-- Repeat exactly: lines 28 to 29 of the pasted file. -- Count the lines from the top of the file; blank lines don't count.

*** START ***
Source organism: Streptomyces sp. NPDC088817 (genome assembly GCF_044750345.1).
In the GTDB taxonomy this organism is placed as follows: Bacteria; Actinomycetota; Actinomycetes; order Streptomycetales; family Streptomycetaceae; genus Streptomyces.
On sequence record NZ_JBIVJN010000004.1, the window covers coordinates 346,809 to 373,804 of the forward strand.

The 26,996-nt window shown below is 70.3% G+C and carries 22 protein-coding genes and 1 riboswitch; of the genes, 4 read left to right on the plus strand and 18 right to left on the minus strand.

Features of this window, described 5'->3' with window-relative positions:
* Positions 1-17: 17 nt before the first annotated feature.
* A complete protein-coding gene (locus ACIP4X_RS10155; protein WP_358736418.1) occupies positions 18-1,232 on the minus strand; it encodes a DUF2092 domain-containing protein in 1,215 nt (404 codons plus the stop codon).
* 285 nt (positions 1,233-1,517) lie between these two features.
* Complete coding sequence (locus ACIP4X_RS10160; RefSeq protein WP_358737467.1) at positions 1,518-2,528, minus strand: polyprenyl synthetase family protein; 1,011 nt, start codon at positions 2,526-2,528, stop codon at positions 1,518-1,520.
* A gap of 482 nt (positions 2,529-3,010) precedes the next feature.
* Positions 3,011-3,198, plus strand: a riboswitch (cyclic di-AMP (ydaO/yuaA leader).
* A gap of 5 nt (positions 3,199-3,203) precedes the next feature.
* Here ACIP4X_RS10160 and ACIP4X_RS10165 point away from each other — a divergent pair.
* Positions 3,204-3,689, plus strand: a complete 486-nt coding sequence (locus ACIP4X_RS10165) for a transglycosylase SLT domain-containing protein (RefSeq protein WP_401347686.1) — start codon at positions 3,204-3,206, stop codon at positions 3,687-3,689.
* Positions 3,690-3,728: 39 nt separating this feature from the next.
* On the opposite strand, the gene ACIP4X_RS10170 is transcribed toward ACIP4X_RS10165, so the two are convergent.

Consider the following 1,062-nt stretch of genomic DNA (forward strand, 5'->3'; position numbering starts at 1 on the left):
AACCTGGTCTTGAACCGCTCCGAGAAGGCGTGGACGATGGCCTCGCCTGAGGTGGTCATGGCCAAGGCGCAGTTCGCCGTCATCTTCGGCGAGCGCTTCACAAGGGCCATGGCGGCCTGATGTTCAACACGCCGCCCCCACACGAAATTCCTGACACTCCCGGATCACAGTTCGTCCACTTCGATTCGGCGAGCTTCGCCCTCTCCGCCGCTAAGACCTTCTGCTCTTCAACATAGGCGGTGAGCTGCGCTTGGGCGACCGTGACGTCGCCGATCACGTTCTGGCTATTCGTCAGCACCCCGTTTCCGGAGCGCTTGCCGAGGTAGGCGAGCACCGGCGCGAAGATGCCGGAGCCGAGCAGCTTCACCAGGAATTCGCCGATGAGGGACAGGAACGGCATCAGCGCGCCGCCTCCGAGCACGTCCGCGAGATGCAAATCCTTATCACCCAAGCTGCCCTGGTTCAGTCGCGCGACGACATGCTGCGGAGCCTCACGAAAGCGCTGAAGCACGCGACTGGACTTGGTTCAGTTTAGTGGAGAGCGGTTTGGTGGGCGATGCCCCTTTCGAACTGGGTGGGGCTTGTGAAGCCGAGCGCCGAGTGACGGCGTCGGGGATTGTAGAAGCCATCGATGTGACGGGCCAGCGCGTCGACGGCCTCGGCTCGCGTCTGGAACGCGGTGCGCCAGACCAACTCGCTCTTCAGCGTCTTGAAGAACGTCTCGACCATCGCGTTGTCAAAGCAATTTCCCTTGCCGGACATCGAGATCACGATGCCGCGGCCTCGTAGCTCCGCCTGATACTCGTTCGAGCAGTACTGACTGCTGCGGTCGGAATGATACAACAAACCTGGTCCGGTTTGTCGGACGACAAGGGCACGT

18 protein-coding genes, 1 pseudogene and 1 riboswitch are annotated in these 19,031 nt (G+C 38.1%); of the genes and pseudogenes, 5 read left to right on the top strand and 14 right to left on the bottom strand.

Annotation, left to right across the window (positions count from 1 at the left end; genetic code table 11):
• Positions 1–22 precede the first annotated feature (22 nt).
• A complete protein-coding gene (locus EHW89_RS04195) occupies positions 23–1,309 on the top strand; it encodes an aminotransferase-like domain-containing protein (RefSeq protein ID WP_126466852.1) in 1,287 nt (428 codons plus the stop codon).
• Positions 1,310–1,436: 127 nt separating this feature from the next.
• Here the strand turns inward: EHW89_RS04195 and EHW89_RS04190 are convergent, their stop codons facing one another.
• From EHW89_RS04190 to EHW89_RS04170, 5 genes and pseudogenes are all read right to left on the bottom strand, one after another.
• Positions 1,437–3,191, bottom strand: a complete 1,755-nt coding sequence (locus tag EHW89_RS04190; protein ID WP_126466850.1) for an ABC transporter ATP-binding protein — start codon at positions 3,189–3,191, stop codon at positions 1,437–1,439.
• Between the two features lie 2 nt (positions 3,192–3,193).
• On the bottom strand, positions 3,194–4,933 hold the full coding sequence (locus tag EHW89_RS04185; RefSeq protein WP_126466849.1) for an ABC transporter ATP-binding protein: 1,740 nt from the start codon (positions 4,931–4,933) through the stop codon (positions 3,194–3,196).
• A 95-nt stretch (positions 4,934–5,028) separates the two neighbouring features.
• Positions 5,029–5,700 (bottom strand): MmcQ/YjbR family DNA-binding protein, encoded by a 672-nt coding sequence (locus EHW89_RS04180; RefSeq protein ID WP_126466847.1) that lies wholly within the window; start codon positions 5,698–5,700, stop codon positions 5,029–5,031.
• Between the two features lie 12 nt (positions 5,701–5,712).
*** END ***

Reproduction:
• On the bottom strand, positions 3,194–4,933 hold the full coding sequence (locus tag EHW89_RS04185; RefSeq protein WP_126466849.1) for an ABC transporter ATP-binding protein: 1,740 nt from the start codon (positions 4,931–4,933) through the stop codon (positions 3,194–3,196).
• A 95-nt stretch (positions 4,934–5,028) separates the two neighbouring features.